Epischura baicalensis and other wriggly things

 

For our group, zooplankton season has begun! We have been out on the boat a few times already to collect samples for the lab. On Monday, the Russian scientists were sampling too, so it was great to be able to see their work and sampling methods (not to mention borrow some of their equipment- we didn’t bring a van Dorn sampler of our own, so they’re letting us use theirs to collect water samples).

 

Our lab is currently working with Epischura baicalensis, an endemic copepod that is incredibly abundant in Baikal. We’ve been doing temperature tolerance experiments which involve holding Epischura at different temperatures in the lab and checking to see which temperatures prove more fatal over time. So far, we’ve been surprised at the hardiness of the Epischura under lab conditions! We’ve got more planned for these little guys throughout the summer, so I hope they’re prepared.

 On an interesting note, on our tows for Epischura we’ve been bringing up a fair number of larval Golomyanka– a species of fish that is also endemic to Baikal. I’ve yet to see an adult in person, but from what I hear they’re quite interesting to look at. The larva alone are interesting with their long bodies and huge mouths.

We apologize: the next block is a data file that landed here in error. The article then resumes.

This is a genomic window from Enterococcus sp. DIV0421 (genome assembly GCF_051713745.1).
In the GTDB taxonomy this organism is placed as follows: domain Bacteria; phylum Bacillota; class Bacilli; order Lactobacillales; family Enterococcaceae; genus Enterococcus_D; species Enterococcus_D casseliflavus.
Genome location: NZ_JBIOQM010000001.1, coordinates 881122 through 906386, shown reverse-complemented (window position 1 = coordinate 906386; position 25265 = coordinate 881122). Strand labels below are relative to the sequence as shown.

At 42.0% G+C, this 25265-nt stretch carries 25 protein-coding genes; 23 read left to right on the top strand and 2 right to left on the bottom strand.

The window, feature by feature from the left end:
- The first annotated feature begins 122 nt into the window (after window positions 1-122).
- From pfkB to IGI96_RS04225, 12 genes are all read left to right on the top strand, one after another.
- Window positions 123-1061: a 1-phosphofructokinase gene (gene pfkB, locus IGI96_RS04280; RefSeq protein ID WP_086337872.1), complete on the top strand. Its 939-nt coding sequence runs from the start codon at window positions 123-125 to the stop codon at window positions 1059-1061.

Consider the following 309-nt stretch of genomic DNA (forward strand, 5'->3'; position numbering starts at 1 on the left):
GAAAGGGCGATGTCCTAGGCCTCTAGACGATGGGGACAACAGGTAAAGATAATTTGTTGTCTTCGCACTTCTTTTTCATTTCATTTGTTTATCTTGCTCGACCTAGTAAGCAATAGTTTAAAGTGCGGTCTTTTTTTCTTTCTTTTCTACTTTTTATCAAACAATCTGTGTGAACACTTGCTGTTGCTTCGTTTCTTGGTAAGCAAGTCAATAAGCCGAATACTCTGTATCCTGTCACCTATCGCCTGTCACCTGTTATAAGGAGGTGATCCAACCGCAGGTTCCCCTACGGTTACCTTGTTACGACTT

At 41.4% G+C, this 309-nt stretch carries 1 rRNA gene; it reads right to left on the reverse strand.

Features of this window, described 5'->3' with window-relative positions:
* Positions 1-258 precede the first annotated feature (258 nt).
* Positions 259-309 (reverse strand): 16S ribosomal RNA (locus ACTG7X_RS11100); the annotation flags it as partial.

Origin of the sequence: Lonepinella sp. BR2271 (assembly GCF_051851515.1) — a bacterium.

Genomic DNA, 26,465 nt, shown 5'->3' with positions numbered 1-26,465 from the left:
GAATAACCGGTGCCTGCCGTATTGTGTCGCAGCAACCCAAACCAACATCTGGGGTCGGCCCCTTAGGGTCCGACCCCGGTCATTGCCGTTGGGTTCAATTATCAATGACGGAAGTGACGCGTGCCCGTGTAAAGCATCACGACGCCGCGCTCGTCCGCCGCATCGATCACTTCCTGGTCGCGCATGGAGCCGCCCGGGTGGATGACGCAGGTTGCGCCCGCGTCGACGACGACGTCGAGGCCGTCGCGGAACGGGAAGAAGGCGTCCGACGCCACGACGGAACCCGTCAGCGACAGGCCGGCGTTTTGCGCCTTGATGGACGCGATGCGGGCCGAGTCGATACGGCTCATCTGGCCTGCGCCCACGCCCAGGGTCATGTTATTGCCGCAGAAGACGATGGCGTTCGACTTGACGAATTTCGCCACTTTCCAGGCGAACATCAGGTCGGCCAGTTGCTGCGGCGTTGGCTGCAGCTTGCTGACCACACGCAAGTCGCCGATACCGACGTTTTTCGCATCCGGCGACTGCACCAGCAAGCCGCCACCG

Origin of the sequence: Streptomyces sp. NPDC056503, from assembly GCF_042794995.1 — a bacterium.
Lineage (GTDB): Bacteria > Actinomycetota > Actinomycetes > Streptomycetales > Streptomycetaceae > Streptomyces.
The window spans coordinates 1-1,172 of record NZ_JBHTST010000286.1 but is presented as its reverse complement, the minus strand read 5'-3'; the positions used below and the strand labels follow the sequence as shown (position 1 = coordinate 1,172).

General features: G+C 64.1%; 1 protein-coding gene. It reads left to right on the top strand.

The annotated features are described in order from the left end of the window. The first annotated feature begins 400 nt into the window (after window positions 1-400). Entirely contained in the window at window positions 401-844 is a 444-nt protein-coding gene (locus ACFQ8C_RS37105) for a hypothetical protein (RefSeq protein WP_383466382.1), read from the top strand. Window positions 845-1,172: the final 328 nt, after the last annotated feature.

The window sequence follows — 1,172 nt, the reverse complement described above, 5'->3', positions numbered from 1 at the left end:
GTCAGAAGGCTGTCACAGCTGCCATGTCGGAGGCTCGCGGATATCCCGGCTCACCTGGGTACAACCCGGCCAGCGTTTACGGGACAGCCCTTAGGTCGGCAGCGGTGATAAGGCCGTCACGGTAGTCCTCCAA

Marianne has suggested that I take lots of photos so I’m taking this opportunity to shove some more into my post- Here’s a photo of the lake and some of the landscape, which I hope shows a small amount of the beauty of this place.

And lastly, our lab blackboard. I have been told that the Russian writing is a phrase that means “Every day we work very hard!” which I find appropriate.

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5 Responses to Epischura baicalensis and other wriggly things

  1. terence says:

    good work, Katie, we are very proud of you and your team. LU M&D

  2. Stephanie Guildford says:

    What a beautiful lake and such interesting science.
    Best wishes to the Lake Baikal team from scientists working on Lake Superior
    Stephanie Guildford

  3. Pingback: Greeting Burkhan of Baikal | Lake Baikal Dimensions of Biodiversity

  4. Pingback: As much work as we can cram into every Baikal workday | Lake Baikal Dimensions of Biodiversity

  5. Pingback: An abundance of Lake Baikal rotifers | Lake Baikal Dimensions of Biodiversity

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